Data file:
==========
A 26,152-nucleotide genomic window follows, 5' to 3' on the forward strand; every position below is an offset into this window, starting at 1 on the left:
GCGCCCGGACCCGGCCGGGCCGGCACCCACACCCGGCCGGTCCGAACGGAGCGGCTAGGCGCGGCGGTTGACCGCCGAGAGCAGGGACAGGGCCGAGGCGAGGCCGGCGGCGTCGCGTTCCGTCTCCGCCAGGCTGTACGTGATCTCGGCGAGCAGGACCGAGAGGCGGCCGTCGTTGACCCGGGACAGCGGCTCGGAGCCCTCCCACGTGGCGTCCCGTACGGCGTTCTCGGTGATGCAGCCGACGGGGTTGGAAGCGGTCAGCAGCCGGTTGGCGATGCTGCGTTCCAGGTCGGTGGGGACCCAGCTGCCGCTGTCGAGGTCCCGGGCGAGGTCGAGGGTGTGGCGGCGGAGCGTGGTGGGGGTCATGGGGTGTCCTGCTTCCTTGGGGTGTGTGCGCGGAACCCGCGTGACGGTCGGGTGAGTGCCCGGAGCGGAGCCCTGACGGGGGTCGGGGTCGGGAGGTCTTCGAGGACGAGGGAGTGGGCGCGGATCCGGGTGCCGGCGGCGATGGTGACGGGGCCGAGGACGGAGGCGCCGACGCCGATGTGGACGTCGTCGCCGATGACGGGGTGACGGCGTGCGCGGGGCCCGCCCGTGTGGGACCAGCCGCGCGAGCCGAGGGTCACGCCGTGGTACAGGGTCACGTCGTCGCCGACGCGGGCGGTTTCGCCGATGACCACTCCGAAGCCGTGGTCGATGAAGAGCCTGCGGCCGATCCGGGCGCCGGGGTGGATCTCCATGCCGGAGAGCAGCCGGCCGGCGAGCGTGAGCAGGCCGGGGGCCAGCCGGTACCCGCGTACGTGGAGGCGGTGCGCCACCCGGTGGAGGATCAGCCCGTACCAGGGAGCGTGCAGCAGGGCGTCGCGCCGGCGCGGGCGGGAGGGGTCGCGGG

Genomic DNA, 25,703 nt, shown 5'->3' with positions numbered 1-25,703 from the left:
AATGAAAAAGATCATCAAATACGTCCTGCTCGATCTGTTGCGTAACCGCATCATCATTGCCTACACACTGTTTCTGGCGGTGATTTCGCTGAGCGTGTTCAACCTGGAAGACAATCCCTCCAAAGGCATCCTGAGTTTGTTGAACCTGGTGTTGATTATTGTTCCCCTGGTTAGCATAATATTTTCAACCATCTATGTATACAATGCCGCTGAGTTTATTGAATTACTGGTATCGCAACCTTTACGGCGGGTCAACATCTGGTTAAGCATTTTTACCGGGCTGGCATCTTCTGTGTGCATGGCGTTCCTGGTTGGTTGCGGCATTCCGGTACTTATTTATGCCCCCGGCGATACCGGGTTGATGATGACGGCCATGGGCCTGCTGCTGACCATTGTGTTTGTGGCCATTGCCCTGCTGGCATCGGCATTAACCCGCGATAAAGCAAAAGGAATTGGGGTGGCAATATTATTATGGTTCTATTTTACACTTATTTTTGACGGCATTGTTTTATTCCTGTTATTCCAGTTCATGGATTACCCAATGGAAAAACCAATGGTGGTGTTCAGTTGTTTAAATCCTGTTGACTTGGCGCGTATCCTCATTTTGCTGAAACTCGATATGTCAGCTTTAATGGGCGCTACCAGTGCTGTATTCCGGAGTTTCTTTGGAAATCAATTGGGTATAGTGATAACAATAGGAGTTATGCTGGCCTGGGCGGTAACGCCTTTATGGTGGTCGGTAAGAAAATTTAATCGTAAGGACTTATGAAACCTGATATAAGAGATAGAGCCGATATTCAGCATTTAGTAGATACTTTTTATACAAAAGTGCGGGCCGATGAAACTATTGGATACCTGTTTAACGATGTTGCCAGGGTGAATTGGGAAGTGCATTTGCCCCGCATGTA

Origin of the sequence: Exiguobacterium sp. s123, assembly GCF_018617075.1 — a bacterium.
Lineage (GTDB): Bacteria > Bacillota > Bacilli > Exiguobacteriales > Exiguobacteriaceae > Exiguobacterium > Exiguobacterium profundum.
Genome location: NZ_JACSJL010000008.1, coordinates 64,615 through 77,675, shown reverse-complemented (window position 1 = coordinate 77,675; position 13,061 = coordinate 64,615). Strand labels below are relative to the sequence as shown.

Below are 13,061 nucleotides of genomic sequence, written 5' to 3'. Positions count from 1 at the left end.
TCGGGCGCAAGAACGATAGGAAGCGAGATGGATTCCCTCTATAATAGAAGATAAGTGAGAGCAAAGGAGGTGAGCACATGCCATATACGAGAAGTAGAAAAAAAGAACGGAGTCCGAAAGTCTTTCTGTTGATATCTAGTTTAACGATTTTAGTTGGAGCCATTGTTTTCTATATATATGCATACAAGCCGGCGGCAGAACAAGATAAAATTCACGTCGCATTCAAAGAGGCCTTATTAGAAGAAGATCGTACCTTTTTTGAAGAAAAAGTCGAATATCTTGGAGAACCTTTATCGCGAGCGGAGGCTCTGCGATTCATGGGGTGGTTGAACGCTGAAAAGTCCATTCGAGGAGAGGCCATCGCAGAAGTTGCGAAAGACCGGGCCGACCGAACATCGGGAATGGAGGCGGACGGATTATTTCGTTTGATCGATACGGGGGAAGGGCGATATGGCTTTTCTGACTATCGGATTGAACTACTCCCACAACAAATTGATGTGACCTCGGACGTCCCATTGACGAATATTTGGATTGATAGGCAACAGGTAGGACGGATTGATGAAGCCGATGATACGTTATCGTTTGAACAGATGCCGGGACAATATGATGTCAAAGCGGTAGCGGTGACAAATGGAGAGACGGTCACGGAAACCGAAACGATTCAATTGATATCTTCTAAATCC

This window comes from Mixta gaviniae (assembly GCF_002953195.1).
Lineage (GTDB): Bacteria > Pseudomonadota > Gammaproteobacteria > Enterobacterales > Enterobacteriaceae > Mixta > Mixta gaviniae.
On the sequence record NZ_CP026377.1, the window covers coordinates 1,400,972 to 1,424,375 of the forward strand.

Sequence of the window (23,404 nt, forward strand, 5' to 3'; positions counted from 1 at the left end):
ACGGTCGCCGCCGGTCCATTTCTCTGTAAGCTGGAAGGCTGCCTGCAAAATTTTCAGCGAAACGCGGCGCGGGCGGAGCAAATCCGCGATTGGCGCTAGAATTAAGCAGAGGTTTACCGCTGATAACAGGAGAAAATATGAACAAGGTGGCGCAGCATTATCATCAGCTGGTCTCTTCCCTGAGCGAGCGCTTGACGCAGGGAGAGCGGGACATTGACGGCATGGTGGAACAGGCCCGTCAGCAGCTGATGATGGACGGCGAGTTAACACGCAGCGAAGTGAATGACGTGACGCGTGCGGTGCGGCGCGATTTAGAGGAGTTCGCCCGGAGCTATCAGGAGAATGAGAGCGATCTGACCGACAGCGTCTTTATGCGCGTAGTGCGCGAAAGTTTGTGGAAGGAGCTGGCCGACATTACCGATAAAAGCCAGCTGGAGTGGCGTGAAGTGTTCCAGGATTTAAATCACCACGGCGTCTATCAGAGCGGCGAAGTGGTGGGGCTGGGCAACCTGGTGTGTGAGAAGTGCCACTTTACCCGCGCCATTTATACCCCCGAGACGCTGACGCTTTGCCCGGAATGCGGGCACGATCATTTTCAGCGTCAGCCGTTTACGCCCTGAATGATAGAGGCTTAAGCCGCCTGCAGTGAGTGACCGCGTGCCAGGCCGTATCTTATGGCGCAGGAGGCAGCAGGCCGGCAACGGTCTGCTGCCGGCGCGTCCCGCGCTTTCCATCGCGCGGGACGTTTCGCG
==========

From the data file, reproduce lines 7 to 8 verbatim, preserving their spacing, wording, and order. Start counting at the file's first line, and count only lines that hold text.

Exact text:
Genome location: NZ_JACSJL010000008.1, coordinates 64,615 through 77,675, shown reverse-complemented (window position 1 = coordinate 77,675; position 13,061 = coordinate 64,615). Strand labels below are relative to the sequence as shown.

Below are 13,061 nucleotides of genomic sequence, written 5' to 3'. Positions count from 1 at the left end.